Selecting an Appropriate Standard of Comparison For Post-Purchase Evaluations

Joseph A. Cote, Washington State University
Ellen R. Foxman, Washington State University
Bob D. Cutler, North Texas State University
ABSTRACT - Current models of consumer satisfaction/ dissatisfaction are limited in that they do not take into account time-related factors, purchase situation variations, and individual difference factors which may result in the use of different standards of comparison in post-purchase evaluations. It is suggested that a variation of the expectations model using current versus prior expectations will yield better predictions of post-purchase evaluation outcomes.
[ to cite ]:
Joseph A. Cote, Ellen R. Foxman, and Bob D. Cutler (1989) ,"Selecting an Appropriate Standard of Comparison For Post-Purchase Evaluations", in NA - Advances in Consumer Research Volume 16, eds. Thomas K. Srull, Provo, UT : Association for Consumer Research, Pages: 502-506.

Advances in Consumer Research Volume 16, 1989      Pages 502-506


Joseph A. Cote, Washington State University

Ellen R. Foxman, Washington State University

Bob D. Cutler, North Texas State University


Current models of consumer satisfaction/ dissatisfaction are limited in that they do not take into account time-related factors, purchase situation variations, and individual difference factors which may result in the use of different standards of comparison in post-purchase evaluations. It is suggested that a variation of the expectations model using current versus prior expectations will yield better predictions of post-purchase evaluation outcomes.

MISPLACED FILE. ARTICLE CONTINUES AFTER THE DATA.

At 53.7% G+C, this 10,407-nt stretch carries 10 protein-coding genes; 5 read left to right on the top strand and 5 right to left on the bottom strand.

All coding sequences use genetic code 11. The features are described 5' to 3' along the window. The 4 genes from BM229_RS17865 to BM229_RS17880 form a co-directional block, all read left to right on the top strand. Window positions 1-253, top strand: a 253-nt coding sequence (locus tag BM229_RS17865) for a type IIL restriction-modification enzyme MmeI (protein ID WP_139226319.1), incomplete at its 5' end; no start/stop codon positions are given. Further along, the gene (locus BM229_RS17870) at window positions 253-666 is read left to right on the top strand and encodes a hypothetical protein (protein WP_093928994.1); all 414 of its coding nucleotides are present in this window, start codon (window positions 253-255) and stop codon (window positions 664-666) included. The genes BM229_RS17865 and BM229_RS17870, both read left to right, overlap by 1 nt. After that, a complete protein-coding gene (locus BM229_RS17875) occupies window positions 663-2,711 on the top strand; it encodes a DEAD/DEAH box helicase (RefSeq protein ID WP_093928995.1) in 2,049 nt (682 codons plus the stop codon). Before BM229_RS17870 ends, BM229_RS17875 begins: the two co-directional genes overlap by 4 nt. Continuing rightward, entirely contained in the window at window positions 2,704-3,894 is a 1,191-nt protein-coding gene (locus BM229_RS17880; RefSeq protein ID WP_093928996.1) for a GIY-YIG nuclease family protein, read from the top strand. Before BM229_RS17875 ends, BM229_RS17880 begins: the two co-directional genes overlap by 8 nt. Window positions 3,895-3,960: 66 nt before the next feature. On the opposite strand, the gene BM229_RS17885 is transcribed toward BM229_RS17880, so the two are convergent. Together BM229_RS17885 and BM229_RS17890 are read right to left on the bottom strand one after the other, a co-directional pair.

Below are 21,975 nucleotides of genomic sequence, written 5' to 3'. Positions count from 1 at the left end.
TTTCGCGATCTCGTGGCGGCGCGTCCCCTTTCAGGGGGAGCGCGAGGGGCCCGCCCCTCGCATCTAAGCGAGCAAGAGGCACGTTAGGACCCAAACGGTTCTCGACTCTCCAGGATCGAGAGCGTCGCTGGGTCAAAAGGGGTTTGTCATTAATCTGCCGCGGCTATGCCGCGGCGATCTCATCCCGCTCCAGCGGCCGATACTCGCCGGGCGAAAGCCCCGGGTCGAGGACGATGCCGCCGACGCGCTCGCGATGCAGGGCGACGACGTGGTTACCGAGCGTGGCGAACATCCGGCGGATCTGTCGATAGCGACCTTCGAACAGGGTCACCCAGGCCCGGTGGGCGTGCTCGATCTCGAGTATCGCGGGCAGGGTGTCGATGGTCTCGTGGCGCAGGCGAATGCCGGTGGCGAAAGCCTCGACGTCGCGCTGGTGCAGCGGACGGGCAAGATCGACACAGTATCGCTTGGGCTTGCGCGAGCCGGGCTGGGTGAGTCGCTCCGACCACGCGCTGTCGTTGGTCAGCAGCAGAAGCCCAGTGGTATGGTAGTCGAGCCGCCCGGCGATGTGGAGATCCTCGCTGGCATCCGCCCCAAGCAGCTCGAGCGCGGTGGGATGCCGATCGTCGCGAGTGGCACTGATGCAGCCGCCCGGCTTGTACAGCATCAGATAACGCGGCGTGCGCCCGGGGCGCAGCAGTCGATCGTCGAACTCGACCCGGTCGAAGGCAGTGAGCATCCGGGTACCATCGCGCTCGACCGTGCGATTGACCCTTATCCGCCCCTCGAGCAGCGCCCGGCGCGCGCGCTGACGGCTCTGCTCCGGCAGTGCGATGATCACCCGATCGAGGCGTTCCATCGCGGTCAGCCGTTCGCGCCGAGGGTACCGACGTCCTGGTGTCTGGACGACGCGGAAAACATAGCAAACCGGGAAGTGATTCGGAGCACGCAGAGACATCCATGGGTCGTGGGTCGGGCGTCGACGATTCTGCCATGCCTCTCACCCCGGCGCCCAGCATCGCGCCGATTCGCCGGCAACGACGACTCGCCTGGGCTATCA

Consumer satisfaction results from a comparison of product performance to some evaluation standard (Cadotte, Woodruff, and Jenkins 1987). While several types of standards have been proposed (Miller 1976; Morris 1976; Westbrook and Reilly 1983; Woodruff, Cadotte, and Jenkins 1983a), no consensus exists concerning which standard might be most appropriate (that is, which standard best predicts product satisfaction). The prevailing satisfaction paradigm uses prior expectations about product performance on desired attributes as the standard of comparison (Oliver 1980; Olson and Dover 1979). Several different theories exist concerning the exact nature of these prior expectations (Oliver 1980; Cadotte, Woodruff and Jenkins 1987), but a key element of each theory is that expectations about brand performance are formed during the prepurchase process and are later used as a standard of comparison. In other words, the standard of comparison is prior performance expectations.

Westbrook and Reilly (1983) have proposed value-percept theory, an alternative view of postpurchase evaluation processes. They suggest that satisfaction is determined by evaluating a product's ability to fulfill one's current desires, wants, and needs. In their view, there are no prior standards of comparison -- only current needs and desires are considered.

These two views of the standard of comparison are not entirely unrelated. Assuming sufficient information, prior expectations and need fulfillment should be closely related. At the time prior expectations are being formed, consumers usually will determine what kind of attribute performance is necessary to satisfy their needs. They select a particular brand because they have formed prior expectations regarding the brand's performance on these selected attributes. Since attribute performance determines the extent to which desires are fulfilled, there is a close relationship between prior expectations and need fulfillment. In other words, if prior expectations are met, consumer needs and desires should be satisfied. To the extent that prior expectations are not met (positive or negative disconfirmation), then needs and desires will be satisfied to a greater or lesser degree than expected.